Twee kids themselves can be misconceived. Favoring an aesthetic steeped in the sticky, sugary innocence of childhood —ditching rock's clichés of 'sexiness' for a trussed-up sexlessness— a stereotype of twee kids as bed-wetting virgins took hold. But, in fact, London's twee scenesters of the '80s were anything but virgins. In an article on the impact of C86 on its 20th anniversary, post-punk historian Simon Reynolds wrote: "contrary to [their] puritanical image, these cuties were actually at it like knives."

Where the Name Came From:
No one has ever stepped forward with definitive evidence and/or a speculative claim on minting the name as genre, so your guess is as good as mine.

More interesting is the fact that, in the early days, the term in London was 'cutie'. There were cutie bands, and their fans were cuties; so named because of the, well, twee dress-up affectations that came with the music: boys in short pants, girls in frocks and knee socks, etc.

The legendary English radio DJ John Peel called them 'shambling' bands, showing less of a concern with the image/outfits, and more interest in coining a term to convey the qualities of the music. Which, made by barely-skilled kids in rudimentary studios, often seemed like it was only vaguely hanging together; as messy as pillow hair in the morning.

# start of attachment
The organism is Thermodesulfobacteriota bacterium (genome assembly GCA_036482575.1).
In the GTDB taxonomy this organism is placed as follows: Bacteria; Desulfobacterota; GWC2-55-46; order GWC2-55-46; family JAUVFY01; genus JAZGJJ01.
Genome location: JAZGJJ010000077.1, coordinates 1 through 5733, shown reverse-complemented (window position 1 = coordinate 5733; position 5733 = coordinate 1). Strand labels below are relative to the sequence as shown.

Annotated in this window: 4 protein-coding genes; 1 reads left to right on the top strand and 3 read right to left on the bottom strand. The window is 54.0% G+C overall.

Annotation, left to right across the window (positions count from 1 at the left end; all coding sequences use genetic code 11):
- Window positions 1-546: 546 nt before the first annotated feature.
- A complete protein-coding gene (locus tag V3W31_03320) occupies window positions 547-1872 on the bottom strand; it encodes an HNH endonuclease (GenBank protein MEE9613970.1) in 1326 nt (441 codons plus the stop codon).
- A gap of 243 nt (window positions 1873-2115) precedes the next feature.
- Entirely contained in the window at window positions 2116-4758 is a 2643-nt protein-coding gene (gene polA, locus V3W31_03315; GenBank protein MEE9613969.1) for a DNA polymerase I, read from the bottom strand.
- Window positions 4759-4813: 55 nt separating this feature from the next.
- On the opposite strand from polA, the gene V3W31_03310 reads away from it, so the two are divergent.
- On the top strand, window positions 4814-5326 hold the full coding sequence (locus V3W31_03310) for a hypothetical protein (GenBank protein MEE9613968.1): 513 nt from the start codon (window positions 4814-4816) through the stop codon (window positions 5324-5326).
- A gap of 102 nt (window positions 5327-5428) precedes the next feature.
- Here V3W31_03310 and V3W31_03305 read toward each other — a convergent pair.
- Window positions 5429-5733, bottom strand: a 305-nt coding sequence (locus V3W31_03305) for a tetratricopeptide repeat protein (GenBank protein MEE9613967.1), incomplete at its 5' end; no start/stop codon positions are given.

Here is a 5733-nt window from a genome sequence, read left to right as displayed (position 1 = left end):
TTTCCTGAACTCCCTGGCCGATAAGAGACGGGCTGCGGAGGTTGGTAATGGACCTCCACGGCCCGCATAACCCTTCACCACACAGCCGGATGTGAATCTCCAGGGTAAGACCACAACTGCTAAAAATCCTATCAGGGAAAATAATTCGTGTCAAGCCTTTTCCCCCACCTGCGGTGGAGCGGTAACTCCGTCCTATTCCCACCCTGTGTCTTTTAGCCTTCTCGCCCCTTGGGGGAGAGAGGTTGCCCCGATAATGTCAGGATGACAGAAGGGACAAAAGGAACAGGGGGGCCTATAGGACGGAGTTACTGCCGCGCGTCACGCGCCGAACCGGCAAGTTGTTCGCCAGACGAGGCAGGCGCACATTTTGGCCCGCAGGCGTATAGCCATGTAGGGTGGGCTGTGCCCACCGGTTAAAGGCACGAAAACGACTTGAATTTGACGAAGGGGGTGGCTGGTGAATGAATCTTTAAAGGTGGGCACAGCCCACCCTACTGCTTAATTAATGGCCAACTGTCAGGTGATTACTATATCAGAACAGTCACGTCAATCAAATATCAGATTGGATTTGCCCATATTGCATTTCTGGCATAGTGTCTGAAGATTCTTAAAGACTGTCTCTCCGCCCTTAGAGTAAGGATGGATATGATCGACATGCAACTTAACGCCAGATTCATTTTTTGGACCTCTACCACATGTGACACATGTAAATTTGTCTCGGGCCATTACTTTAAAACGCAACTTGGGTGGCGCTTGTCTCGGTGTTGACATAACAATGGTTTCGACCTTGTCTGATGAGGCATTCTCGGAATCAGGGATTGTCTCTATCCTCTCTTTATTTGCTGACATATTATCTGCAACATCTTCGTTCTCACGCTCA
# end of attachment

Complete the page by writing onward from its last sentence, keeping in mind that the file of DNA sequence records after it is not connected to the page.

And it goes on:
These days, twee has taken over, and staked out a specific place in the pop-cultural landscape. It's the name, even if it's beginnings have a hazy start-date.

When it Broke:
Though plenty of indie-pop bands who've been retroactively recognized as forerunners of the twee revolution achieved significant commercial success —Aztec Camera, the Go-Betweens, and, most of all, The Smiths— none of them were twee bands in their day.

The first band to truly deliver twee to the masses was Belle and Sebastian, whose frontman Stuart Murdoch actually protested against being called 'twee.' Their first widely-released LP, If You're Feeling Sinister, inspired a rabid cult following upon its release; the kind of devoted, obsessive audience that once spoke in Morrissey lyrics and traded Smiths trivia.

If early Belle and Sebastian outings still wore the 'stigma' of being twee, by the time they'd gone hi-fi with 2003's Dear Catastrophe Waitress, B&S were no longer entirely twee, and twee itself was no limit to a wide audience.

Defining Albums:
The Pastels, Up for a Bit with the Pastels (1987)
The Field Mice, Snowball (1989)
Tiger Trap, Tiger Trap (1993)
Belle and Sebastian, If You're Feeling Sinister (1996)
The Pains of Being Pure at Heart, The Pains of Being Pure at Heart (2009)

Current State:
Incredibly healthy! Over the past quarter-century, twee has grown from a bubbling underground scene into a fully-fledged industry. The twee.net website has an ever-growing list of bands who're acolytes to the genre.

Of particular importance in the growth of twee has been the explosion of indie bands from Sweden. Though a relatively tiny nation in size and population, Sweden seems to lead the world in number of bands who sound like the Field Mice.